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Sending Williamson County Out to Pasture: State Court Exhaustion No Longer Required for Federal Takings Claims

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Brandon M.H. Schumacher
July 2019 Agricultural Law News
July 24, 2019

The Takings Clause of the Fifth Amendment states that “private property [shall not] be taken for public use, without just compensation.” The Takings Clause applies to the federal government, as well as state and local governments.

In Williamson County Regional Planning Comm’n v. Hamilton Bank of Johnson City, 473 U.S. 172 (1985), the United States Supreme Court held that a property owner must satisfy two requirements where property is taken by local governments (the “government”) prior to the property owner bringing a Fifth Amendment Takings Claim in federal court.

First, the government’s action (the taking) must be final. This is known as the finality requirement. The finality requirement is straightforward as it only requires the government’s action to be complete. The property owner’s only option must be to file a lawsuit against the government because no alternative administrative procedure is available to redress the taking.

Second, and most substantial, is that a property owner is required to pursue his or her state law remedies in state court prior to filing a Fifth Amendment Takings Claim in federal court. This is known as the state court exhaustion requirement.

The Supreme Court in Williamson County anticipated that if a property owner failed to secure just compensation under state law in state court, the property owner would be able to bring a “ripe” federal takings claim in federal court. However, twenty years after Williamson County, in San Remo Hotel, L.P. v. City and County of San Francisco, 545 U.S. 323 (2005), the Court ruled that satisfying the state court exhaustion requirement generally precluded any subsequent federal lawsuit for violation of the Fifth Amendment stemming from the same facts.

After San Remo, property owners faced a proverbial Catch-22: The property owner “cannot go to federal court without going to state court first; but if he goes to state court and loses, his claim will be barred in federal court.” Knick v. Township of Scott, No. 17-647, p. 2 (slip opinion).

In Knick v. Township of Scott, the Supreme Court, recognizing the judicial dilemma imposed on Takings Claim plaintiffs, partially overruled Williamson County to the extent it imposed the state court exhaustion requirement. In Knick, a township enacted an ordinance requiring “[a]ll cemeteries . . . [to] be kept open and accessible to the general public during daylight hours.” Id. at 3.

The ordinance defined “cemetery” as “a place or area of ground, whether contained on private or public property, which has been set apart for or otherwise utilized as a burial place for deceased human beings.” Id. The plaintiff’s property contained several “backyard” burial sites where previous owners or neighbors of the property owner had buried their ancestors.

Under the township’s enacted ordinance this meant the plaintiff’s property had to be accessible to the public during daylight hours. The plaintiff filed suit in federal court alleging violation of the Fifth Amendment Takings Clause; the plaintiff did not exhaust her state law remedies in state court.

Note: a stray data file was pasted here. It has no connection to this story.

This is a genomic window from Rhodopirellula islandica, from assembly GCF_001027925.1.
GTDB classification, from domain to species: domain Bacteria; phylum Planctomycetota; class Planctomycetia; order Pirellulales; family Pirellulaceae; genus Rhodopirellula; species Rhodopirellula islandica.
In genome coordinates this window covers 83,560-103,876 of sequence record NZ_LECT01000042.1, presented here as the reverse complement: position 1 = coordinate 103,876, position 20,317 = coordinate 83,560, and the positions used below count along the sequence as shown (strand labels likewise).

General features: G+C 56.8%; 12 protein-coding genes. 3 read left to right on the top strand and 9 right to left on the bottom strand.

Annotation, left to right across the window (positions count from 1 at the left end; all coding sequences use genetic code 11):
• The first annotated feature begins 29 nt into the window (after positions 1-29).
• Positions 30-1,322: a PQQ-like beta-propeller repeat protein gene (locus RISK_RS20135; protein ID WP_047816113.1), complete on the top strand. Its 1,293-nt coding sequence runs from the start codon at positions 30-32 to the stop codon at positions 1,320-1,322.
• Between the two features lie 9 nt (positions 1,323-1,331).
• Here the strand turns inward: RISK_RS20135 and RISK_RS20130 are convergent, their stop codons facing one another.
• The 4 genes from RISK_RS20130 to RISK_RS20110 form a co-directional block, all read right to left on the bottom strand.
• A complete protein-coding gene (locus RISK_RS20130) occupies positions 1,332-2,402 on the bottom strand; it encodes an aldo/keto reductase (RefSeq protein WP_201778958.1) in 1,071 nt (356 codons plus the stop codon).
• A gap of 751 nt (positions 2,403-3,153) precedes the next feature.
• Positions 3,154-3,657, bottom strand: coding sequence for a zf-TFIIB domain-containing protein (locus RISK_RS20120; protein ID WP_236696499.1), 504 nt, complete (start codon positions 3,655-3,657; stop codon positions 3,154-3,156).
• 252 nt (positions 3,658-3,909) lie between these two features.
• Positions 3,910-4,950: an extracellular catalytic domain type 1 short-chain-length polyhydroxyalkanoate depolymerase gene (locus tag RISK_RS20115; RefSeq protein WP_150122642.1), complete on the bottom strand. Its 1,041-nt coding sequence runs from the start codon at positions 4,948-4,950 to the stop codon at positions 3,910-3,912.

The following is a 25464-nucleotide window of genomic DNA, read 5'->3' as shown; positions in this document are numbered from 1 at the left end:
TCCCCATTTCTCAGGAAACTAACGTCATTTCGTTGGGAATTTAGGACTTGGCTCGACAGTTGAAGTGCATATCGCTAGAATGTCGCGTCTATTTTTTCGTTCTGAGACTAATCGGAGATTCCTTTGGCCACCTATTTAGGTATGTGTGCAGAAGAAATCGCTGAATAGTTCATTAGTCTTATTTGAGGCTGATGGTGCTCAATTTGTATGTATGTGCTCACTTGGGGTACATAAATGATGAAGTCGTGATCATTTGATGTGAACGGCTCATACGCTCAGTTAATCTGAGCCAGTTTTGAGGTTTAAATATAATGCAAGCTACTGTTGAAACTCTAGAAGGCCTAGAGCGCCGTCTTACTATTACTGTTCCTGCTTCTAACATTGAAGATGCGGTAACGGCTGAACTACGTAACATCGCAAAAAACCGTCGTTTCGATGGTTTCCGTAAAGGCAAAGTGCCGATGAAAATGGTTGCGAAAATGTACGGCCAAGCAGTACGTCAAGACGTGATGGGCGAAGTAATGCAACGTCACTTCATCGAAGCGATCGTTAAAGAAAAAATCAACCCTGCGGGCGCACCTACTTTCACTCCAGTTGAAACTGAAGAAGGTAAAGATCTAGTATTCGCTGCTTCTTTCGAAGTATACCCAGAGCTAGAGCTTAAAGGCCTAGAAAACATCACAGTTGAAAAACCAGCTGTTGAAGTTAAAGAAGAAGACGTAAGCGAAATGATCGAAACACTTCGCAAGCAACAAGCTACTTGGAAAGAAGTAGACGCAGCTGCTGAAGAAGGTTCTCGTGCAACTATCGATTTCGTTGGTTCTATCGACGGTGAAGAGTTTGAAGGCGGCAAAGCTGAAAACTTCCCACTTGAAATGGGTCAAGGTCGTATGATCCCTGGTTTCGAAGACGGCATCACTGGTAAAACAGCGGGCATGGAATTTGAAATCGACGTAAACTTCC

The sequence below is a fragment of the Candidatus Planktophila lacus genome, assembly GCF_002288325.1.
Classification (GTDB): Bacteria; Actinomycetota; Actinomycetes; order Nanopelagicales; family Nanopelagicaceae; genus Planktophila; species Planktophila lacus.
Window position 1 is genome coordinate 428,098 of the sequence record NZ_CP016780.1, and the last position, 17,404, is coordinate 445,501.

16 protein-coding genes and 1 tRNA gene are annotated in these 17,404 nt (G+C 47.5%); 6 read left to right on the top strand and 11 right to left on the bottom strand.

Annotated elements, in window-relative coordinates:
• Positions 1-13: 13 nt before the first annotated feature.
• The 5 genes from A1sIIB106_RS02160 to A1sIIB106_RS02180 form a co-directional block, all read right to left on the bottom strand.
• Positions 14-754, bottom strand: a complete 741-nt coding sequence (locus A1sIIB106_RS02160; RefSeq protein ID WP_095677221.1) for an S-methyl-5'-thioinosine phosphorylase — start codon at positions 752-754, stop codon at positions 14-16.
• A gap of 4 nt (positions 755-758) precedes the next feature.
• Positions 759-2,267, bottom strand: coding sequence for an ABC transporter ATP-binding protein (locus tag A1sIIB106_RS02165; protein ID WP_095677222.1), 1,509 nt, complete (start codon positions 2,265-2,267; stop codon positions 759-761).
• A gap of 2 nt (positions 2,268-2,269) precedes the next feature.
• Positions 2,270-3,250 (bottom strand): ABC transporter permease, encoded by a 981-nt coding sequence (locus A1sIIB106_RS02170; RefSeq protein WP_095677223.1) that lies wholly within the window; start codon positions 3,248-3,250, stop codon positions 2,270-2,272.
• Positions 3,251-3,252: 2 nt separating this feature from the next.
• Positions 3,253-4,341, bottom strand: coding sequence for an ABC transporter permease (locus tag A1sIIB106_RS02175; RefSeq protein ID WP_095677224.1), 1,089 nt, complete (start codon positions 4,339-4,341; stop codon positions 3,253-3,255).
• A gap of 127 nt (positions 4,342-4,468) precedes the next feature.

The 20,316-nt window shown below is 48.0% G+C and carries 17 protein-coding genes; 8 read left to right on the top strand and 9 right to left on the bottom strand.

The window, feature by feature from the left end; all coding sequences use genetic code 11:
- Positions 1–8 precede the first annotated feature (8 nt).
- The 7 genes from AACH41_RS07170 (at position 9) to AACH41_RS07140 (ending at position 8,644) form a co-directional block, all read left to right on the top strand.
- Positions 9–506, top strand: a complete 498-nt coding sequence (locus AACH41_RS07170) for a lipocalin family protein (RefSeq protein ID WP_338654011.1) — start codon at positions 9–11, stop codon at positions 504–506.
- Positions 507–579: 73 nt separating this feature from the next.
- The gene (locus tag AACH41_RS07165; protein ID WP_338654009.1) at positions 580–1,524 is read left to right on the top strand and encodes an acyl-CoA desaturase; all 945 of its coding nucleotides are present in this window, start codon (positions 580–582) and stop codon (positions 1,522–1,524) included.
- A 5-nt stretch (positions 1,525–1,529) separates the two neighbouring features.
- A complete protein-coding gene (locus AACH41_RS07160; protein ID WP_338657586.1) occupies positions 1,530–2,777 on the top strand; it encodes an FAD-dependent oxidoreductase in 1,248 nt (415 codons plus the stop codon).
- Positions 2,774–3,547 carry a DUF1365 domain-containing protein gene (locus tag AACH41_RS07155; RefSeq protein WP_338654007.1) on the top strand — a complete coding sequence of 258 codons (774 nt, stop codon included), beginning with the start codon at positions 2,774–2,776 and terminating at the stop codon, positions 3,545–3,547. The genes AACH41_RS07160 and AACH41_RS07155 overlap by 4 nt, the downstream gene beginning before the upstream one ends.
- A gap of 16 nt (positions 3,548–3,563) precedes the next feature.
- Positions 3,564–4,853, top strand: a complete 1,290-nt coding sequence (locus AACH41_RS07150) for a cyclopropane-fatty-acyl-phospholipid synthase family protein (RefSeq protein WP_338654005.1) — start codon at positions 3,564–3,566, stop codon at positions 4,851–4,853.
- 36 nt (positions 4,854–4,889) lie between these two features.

Unsurprisingly, the lower courts dismissed the plaintiff’s suit under Williamson County for failure to satisfy the state court exhaustion requirement. The Supreme Court overruled Williamson County’s state court exhaustion requirement, stating instead the new standard for when a takings plaintiff may bring a federal takings claim in federal court: “A property owner may bring a Takings Claim under §1983 upon the taking of his property without just compensation by a local government.” Id. at 23.

In other words, there is no requirement that a state’s highest court deny compensation before bringing a “ripe” federal Takings Claim. In the Court’s view, this approach would treat the Takings Clause, and claims made under it, similar to other protection provided by the Bill of Rights. Interestingly, the Court also noted that “as a practical matter [the Court’s decision does not] mean that government action or regulation may not proceed in the absence of contemporaneous compensation. Given the availability of post-taking compensation, barring the government from acting will ordinarily not be appropriate.” Id. at 20.

To summarize, the government is not required to provide compensation immediately upon the taking; rather, the taking may move forward and the property owner has the right to pursue compensation after the fact.

However, the property owner ordinarily will not be able to obtain an injunction to halt or prevent the taking. The finality requirement was not at issue and, therefore, remains a prerequisite for takings plaintiffs seeking compensation in federal court.

The practical implication of Knick is that takings plaintiffs can bring federal takings claims in federal court without the need to pursue state law remedies in state court, assuming the finality requirement is satisfied. In addition, takings suits will now begin to look like more traditional litigation where all claims are joined in one action and forum, whereas Williamson County imposed a piecemeal litigation tract.

Finally, Knick will likely result in an increase in the number of Takings Claims being filed in federal court. Takings are ordinarily a matter of local government action, which means the trial court will likely be part of the local community. Avoiding local politics that may play a role in the taking could incentivize more takings plaintiffs to go to a court unconnected to the community (i.e., federal court). However, as with any precedent the Supreme Court sends out to pasture, only time will reveal the full extent of the post-Williamson County takings world.